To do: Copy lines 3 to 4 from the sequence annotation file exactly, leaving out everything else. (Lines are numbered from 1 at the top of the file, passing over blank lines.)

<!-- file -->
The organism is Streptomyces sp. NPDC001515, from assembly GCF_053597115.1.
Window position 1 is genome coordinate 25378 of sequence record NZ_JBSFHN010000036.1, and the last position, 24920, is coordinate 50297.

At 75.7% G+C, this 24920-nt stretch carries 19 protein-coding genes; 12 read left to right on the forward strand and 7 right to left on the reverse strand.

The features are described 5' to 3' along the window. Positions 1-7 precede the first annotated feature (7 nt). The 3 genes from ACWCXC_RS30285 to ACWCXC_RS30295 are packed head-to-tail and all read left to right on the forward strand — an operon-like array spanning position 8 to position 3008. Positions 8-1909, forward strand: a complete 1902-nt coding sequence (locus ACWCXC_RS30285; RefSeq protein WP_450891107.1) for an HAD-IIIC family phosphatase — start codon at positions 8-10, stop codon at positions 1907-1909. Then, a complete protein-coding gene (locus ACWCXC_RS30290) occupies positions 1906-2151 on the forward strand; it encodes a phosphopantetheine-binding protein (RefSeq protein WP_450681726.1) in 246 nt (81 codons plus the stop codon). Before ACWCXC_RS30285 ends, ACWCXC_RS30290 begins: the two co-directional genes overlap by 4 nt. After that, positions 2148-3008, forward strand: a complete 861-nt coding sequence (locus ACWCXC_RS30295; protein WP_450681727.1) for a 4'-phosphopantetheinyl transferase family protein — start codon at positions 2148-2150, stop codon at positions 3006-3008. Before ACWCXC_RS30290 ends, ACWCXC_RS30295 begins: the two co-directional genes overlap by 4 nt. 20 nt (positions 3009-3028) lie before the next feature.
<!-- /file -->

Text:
At 75.7% G+C, this 24920-nt stretch carries 19 protein-coding genes; 12 read left to right on the forward strand and 7 right to left on the reverse strand.

The features are described 5' to 3' along the window. Positions 1-7 precede the first annotated feature (7 nt). The 3 genes from ACWCXC_RS30285 to ACWCXC_RS30295 are packed head-to-tail and all read left to right on the forward strand — an operon-like array spanning position 8 to position 3008. Positions 8-1909, forward strand: a complete 1902-nt coding sequence (locus ACWCXC_RS30285; RefSeq protein WP_450891107.1) for an HAD-IIIC family phosphatase — start codon at positions 8-10, stop codon at positions 1907-1909. Then, a complete protein-coding gene (locus ACWCXC_RS30290) occupies positions 1906-2151 on the forward strand; it encodes a phosphopantetheine-binding protein (RefSeq protein WP_450681726.1) in 246 nt (81 codons plus the stop codon). Before ACWCXC_RS30285 ends, ACWCXC_RS30290 begins: the two co-directional genes overlap by 4 nt. After that, positions 2148-3008, forward strand: a complete 861-nt coding sequence (locus ACWCXC_RS30295; protein WP_450681727.1) for a 4'-phosphopantetheinyl transferase family protein — start codon at positions 2148-2150, stop codon at positions 3006-3008. Before ACWCXC_RS30290 ends, ACWCXC_RS30295 begins: the two co-directional genes overlap by 4 nt. 20 nt (positions 3009-3028) lie before the next feature.